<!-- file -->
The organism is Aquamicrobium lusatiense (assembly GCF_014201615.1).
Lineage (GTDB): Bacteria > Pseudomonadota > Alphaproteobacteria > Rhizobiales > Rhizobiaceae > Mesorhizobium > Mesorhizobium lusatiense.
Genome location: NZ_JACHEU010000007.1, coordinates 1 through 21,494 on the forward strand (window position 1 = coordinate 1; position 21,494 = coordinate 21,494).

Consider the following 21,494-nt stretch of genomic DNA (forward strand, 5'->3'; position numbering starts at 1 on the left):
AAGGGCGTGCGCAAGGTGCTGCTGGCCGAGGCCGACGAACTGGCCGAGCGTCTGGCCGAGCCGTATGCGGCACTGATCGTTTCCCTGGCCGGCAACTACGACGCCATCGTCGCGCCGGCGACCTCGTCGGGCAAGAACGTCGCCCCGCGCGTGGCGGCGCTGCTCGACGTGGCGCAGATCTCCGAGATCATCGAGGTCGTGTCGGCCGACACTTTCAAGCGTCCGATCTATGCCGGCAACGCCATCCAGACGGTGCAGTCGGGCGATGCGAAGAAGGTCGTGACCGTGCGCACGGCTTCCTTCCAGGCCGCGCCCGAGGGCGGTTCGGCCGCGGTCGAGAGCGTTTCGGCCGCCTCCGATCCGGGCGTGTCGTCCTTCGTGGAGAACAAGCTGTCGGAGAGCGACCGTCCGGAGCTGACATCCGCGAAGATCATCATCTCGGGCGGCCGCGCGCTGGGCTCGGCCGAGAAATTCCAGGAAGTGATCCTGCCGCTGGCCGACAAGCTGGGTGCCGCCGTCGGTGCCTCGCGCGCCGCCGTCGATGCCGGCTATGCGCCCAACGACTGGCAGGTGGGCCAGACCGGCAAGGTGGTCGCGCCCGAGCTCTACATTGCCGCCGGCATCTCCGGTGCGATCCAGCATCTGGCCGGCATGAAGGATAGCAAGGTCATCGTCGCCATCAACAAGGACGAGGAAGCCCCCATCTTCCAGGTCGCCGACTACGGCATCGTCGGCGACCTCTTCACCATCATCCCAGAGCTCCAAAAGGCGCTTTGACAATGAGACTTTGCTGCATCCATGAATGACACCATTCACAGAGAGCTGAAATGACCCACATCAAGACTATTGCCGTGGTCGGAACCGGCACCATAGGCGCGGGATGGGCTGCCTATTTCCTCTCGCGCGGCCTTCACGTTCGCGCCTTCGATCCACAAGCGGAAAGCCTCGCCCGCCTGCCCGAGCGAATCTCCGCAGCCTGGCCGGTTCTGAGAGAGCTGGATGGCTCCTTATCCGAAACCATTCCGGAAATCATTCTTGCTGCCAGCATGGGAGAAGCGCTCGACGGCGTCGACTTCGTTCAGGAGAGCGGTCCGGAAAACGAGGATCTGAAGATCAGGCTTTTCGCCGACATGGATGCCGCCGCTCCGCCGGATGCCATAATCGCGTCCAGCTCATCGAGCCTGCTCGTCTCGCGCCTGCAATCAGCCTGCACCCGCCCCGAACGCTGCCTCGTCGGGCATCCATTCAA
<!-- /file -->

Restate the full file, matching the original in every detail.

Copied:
The organism is Aquamicrobium lusatiense (assembly GCF_014201615.1).
Lineage (GTDB): Bacteria > Pseudomonadota > Alphaproteobacteria > Rhizobiales > Rhizobiaceae > Mesorhizobium > Mesorhizobium lusatiense.
Genome location: NZ_JACHEU010000007.1, coordinates 1 through 21,494 on the forward strand (window position 1 = coordinate 1; position 21,494 = coordinate 21,494).

Consider the following 21,494-nt stretch of genomic DNA (forward strand, 5'->3'; position numbering starts at 1 on the left):
AAGGGCGTGCGCAAGGTGCTGCTGGCCGAGGCCGACGAACTGGCCGAGCGTCTGGCCGAGCCGTATGCGGCACTGATCGTTTCCCTGGCCGGCAACTACGACGCCATCGTCGCGCCGGCGACCTCGTCGGGCAAGAACGTCGCCCCGCGCGTGGCGGCGCTGCTCGACGTGGCGCAGATCTCCGAGATCATCGAGGTCGTGTCGGCCGACACTTTCAAGCGTCCGATCTATGCCGGCAACGCCATCCAGACGGTGCAGTCGGGCGATGCGAAGAAGGTCGTGACCGTGCGCACGGCTTCCTTCCAGGCCGCGCCCGAGGGCGGTTCGGCCGCGGTCGAGAGCGTTTCGGCCGCCTCCGATCCGGGCGTGTCGTCCTTCGTGGAGAACAAGCTGTCGGAGAGCGACCGTCCGGAGCTGACATCCGCGAAGATCATCATCTCGGGCGGCCGCGCGCTGGGCTCGGCCGAGAAATTCCAGGAAGTGATCCTGCCGCTGGCCGACAAGCTGGGTGCCGCCGTCGGTGCCTCGCGCGCCGCCGTCGATGCCGGCTATGCGCCCAACGACTGGCAGGTGGGCCAGACCGGCAAGGTGGTCGCGCCCGAGCTCTACATTGCCGCCGGCATCTCCGGTGCGATCCAGCATCTGGCCGGCATGAAGGATAGCAAGGTCATCGTCGCCATCAACAAGGACGAGGAAGCCCCCATCTTCCAGGTCGCCGACTACGGCATCGTCGGCGACCTCTTCACCATCATCCCAGAGCTCCAAAAGGCGCTTTGACAATGAGACTTTGCTGCATCCATGAATGACACCATTCACAGAGAGCTGAAATGACCCACATCAAGACTATTGCCGTGGTCGGAACCGGCACCATAGGCGCGGGATGGGCTGCCTATTTCCTCTCGCGCGGCCTTCACGTTCGCGCCTTCGATCCACAAGCGGAAAGCCTCGCCCGCCTGCCCGAGCGAATCTCCGCAGCCTGGCCGGTTCTGAGAGAGCTGGATGGCTCCTTATCCGAAACCATTCCGGAAATCATTCTTGCTGCCAGCATGGGAGAAGCGCTCGACGGCGTCGACTTCGTTCAGGAGAGCGGTCCGGAAAACGAGGATCTGAAGATCAGGCTTTTCGCCGACATGGATGCCGCCGCTCCGCCGGATGCCATAATCGCGTCCAGCTCATCGAGCCTGCTCGTCTCGCGCCTGCAATCAGCCTGCACCCGCCCCGAACGCTGCCTCGTCGGGCATCCATTCAA